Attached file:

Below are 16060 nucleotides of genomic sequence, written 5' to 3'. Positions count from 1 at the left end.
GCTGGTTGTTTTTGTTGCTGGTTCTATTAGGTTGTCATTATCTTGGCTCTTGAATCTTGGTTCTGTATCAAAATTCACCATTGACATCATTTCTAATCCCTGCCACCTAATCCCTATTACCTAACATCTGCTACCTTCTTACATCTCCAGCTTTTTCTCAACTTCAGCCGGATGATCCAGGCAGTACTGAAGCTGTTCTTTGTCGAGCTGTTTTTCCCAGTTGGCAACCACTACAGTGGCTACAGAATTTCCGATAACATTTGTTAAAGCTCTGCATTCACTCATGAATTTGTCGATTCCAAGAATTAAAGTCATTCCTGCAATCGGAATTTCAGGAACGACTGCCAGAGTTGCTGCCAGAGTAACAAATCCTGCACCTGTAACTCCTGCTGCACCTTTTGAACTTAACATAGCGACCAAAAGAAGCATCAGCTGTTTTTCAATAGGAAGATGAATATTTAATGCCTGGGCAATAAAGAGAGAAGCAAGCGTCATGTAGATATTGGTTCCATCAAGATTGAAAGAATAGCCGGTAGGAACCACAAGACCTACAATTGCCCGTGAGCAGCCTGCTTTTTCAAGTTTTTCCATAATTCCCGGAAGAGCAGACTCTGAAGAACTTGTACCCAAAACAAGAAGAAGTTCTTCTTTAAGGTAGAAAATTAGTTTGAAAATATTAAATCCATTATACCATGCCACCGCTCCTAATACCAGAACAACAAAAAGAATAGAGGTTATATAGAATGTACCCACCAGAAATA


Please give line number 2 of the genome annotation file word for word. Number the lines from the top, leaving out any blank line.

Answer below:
GCTGGTTGTTTTTGTTGCTGGTTCTATTAGGTTGTCATTATCTTGGCTCTTGAATCTTGGTTCTGTATCAAAATTCACCATTGACATCATTTCTAATCCCTGCCACCTAATCCCTATTACCTAACATCTGCTACCTTCTTACATCTCCAGCTTTTTCTCAACTTCAGCCGGATGATCCAGGCAGTACTGAAGCTGTTCTTTGTCGAGCTGTTTTTCCCAGTTGGCAACCACTACAGTGGCTACAGAATTTCCGATAACATTTGTTAAAGCTCTGCATTCACTCATGAATTTGTCGATTCCAAGAATTAAAGTCATTCCTGCAATCGGAATTTCAGGAACGACTGCCAGAGTTGCTGCCAGAGTAACAAATCCTGCACCTGTAACTCCTGCTGCACCTTTTGAACTTAACATAGCGACCAAAAGAAGCATCAGCTGTTTTTCAATAGGAAGATGAATATTTAATGCCTGGGCAATAAAGAGAGAAGCAAGCGTCATGTAGATATTGGTTCCATCAAGATTGAAAGAATAGCCGGTAGGAACCACAAGACCTACAATTGCCCGTGAGCAGCCTGCTTTTTCAAGTTTTTCCATAATTCCCGGAAGAGCAGACTCTGAAGAACTTGTACCCAAAACAAGAAGAAGTTCTTCTTTAAGGTAGAAAATTAGTTTGAAAATATTAAATCCATTATACCATGCCACCGCTCCTAATACCAGAACAACAAAAAGAATAGAGGTTATATAGAATGTACCCACCAGAAATA